The more swing states, the better, if you ask me. By expanding the number of swing states, we expand the number of Americans whose votes are critical to deciding the outcome of an election. And on average, the increase in number of swing states would increase the competitiveness of the race at the national level, driving stronger competition to appeal to all Americans:
Proportional popular vote also breaks down geographic disparities in voting patterns. Coastal states are no longer pitted against their landlocked counterparts. And Midwestern states that often receive outsize attention are no longer the only path to victory.
With a proportional popular vote system, Oklahoma Democrats and Washington Republicans matter again. Every citizen’s vote counts now.
Why it Probably Won't Happen
Despite this idea benefiting most American voters, it will probably never happen. Sorry to be a buzzkill.
Let's think about who benefits from a change to proportional representation. Sure, the American people would enjoy more competitive elections and fairer representation, but which party benefits? After all, the most significant drivers of legislative change these days are which party it helps and which party is in charge.
A shift to proportional representation of electoral votes would—in every single state—benefit the minority party. California Republicans would now have electoral power, as would Idaho Democrats. Do you really think the majority party in each state would be willing to give up their power?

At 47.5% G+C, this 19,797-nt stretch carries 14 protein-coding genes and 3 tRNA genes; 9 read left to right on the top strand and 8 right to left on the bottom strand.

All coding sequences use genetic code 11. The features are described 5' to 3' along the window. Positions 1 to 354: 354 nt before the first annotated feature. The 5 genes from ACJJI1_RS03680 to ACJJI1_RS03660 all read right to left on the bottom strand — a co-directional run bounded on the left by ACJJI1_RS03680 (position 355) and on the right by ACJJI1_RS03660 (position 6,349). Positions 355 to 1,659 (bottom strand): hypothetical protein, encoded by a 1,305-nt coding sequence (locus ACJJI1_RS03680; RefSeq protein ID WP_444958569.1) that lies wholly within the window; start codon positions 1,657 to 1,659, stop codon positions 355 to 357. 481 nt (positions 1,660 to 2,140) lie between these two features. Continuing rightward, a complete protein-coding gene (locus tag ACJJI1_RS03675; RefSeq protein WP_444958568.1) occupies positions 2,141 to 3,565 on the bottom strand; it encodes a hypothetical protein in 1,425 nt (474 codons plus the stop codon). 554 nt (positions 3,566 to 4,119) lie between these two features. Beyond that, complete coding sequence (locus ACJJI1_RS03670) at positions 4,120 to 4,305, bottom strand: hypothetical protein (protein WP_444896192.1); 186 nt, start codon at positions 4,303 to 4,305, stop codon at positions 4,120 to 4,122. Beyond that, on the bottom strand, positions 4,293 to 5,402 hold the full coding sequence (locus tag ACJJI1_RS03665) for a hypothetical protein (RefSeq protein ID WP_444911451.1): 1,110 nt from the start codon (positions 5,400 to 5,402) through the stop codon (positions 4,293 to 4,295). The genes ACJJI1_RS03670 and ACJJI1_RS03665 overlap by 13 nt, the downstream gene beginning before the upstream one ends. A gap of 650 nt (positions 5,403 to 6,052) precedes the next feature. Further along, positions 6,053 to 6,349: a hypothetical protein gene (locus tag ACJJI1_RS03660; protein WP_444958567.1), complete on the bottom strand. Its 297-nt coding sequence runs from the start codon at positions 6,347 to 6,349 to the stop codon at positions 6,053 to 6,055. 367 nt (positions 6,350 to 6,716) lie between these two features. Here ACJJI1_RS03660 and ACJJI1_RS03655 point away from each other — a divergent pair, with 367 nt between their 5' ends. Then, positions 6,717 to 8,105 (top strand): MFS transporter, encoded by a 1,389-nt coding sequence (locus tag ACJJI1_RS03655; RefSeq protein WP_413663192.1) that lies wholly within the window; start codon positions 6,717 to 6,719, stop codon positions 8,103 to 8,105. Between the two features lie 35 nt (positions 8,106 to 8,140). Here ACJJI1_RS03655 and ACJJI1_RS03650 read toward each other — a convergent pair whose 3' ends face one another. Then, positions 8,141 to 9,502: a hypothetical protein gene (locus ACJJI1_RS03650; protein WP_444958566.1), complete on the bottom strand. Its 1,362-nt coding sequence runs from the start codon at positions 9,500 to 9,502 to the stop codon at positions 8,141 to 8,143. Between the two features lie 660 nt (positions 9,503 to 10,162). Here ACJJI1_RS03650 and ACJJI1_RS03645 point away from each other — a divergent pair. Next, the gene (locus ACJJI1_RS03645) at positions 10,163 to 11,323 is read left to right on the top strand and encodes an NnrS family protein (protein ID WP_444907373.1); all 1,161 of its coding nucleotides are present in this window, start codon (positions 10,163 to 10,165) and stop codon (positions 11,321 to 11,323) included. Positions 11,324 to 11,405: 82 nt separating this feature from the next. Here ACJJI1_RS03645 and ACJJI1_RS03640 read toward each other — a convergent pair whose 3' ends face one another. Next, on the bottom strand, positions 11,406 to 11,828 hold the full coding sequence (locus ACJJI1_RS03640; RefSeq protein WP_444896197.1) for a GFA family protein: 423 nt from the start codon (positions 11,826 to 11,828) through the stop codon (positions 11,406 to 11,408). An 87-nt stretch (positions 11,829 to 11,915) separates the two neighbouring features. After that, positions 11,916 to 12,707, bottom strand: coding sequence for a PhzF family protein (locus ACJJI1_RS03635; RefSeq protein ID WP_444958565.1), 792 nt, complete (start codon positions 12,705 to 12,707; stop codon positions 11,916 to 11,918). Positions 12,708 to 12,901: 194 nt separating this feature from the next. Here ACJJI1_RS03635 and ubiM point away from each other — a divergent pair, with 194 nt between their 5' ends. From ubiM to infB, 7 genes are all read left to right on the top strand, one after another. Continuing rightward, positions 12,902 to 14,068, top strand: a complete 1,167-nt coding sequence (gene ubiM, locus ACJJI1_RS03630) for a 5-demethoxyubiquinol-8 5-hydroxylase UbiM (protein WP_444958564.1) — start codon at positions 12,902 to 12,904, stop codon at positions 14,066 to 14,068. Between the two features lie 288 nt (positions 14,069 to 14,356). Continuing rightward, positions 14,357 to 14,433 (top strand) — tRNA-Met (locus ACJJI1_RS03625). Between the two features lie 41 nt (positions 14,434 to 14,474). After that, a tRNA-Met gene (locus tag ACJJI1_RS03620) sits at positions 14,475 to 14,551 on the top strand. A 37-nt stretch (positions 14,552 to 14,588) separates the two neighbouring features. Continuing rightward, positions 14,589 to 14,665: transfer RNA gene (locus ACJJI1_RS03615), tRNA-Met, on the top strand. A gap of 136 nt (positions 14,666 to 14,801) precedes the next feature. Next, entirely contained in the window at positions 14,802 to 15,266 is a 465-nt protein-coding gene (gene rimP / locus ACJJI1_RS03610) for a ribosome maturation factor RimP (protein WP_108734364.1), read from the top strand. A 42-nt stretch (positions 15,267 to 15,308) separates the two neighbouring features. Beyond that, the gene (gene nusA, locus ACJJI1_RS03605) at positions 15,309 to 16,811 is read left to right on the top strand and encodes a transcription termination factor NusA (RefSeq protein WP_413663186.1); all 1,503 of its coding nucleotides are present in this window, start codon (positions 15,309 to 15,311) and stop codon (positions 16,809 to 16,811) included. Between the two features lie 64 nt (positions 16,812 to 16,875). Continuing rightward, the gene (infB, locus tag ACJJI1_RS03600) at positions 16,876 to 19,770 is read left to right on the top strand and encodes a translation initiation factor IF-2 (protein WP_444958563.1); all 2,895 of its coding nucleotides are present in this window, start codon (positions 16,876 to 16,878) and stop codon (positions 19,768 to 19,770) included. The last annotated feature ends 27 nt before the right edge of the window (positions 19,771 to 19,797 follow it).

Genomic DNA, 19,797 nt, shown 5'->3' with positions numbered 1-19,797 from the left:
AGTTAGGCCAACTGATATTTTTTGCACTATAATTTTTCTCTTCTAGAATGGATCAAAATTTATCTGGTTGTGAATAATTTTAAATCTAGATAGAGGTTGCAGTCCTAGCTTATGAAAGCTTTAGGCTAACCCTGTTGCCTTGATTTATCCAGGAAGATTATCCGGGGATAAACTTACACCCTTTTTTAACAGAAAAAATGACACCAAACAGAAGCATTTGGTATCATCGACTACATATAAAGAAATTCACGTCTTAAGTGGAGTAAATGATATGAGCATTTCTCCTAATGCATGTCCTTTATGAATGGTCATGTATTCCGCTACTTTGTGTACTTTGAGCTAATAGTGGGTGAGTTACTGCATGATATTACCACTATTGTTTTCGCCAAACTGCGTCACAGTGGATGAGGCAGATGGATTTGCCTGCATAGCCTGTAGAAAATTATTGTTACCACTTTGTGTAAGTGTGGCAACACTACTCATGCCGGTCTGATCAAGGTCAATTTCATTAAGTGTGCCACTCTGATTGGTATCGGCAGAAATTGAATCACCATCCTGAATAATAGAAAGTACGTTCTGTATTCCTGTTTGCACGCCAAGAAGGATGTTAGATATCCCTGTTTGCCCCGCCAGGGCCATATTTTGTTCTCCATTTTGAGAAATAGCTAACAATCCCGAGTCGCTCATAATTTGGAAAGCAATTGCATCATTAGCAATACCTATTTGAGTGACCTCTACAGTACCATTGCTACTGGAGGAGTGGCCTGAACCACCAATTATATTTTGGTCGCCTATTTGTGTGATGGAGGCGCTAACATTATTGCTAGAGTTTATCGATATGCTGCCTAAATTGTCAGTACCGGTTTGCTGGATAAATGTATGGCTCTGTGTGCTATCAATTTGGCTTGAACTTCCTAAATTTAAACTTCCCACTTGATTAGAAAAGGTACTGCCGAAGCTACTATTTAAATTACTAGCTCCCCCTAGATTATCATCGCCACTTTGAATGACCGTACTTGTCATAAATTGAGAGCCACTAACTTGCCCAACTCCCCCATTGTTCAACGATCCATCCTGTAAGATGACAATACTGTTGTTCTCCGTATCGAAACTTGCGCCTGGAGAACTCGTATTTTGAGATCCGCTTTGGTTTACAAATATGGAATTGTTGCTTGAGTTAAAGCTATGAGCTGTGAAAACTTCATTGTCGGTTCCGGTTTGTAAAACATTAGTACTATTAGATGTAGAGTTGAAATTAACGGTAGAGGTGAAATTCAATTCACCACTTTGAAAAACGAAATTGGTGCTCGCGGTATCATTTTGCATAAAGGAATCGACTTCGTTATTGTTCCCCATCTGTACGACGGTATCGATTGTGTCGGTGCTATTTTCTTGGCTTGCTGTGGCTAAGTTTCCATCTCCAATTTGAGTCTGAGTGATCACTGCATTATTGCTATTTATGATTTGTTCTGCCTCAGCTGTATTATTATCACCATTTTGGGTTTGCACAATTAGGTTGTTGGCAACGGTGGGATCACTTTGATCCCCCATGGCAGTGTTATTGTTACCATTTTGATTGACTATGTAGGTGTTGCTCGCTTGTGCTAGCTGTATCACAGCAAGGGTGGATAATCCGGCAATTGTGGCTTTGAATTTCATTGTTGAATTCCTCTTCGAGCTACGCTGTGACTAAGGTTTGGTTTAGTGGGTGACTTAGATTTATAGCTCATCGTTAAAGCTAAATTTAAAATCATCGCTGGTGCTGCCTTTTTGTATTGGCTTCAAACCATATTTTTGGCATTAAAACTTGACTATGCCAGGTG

But Why it Should
Despite what partisans may argue, the electoral map changes frequently. In 2012, Pennsylvania State Senator Dominic Pileggi advocated for this type of electoral representation. At the time, it would have helped Republicans who had lost Pennsylvania for the past two decades. But just four years later, such a system would have hurt Republicans who had won the state for the first time in 7 election cycles.
Swing states change far more than we imagine. In 2000, the outcome of the Presidential race relied on states such as Oregon, New Mexico, and New Hampshire. In 2004 and 2008, swing states included Colorado, Virginia, and Indiana. None of these are swing states today. Some of them—looking at you, Virginia—have even flipped from solidly Republican to solidly Democratic in just a few election cycles.
The truth of the matter is that none of us know what electoral shifts are coming in the future. The 2020 election has surprised us with Democrats winning Georgia and Arizona while losing Florida, a one-time "swing state" that has trended more and more Republican over recent years.
Electoral reform requires a look to the future. It's unlikely to happen because the majority party in each state would almost certainly not want to give up power. But they should understand how quickly things change. Those in the majority need to realize just how quickly they can become the minority, and they should act accordingly.
And How it Could
Advocates for a National Popular Vote have done so through the power of inter-state compacts. Reformers within each state have pushed for amendments which award that state's electoral votes to the winner of the nation-wide popular vote. But if a state did so without others following suit, it would lessen its relative power. So what's the fix? Making the change effective only when there are enough votes to decide the president. So unless states representing a total 270 electoral votes sign on, the agreement means nothing. This ensures that no state screws itself over in pursuit of reform while other states reap the benefit.
This agreement would be a perfect solution to electoral college gridlock. Individual states make their change to a proportional voting system dependent on other states doing the same.
Maybe—just maybe—California Democrats would be willing to reduce their electoral influence if it meant Texas and Florida Republicans would have to do the same.
It’s still doubtful, but one can hope.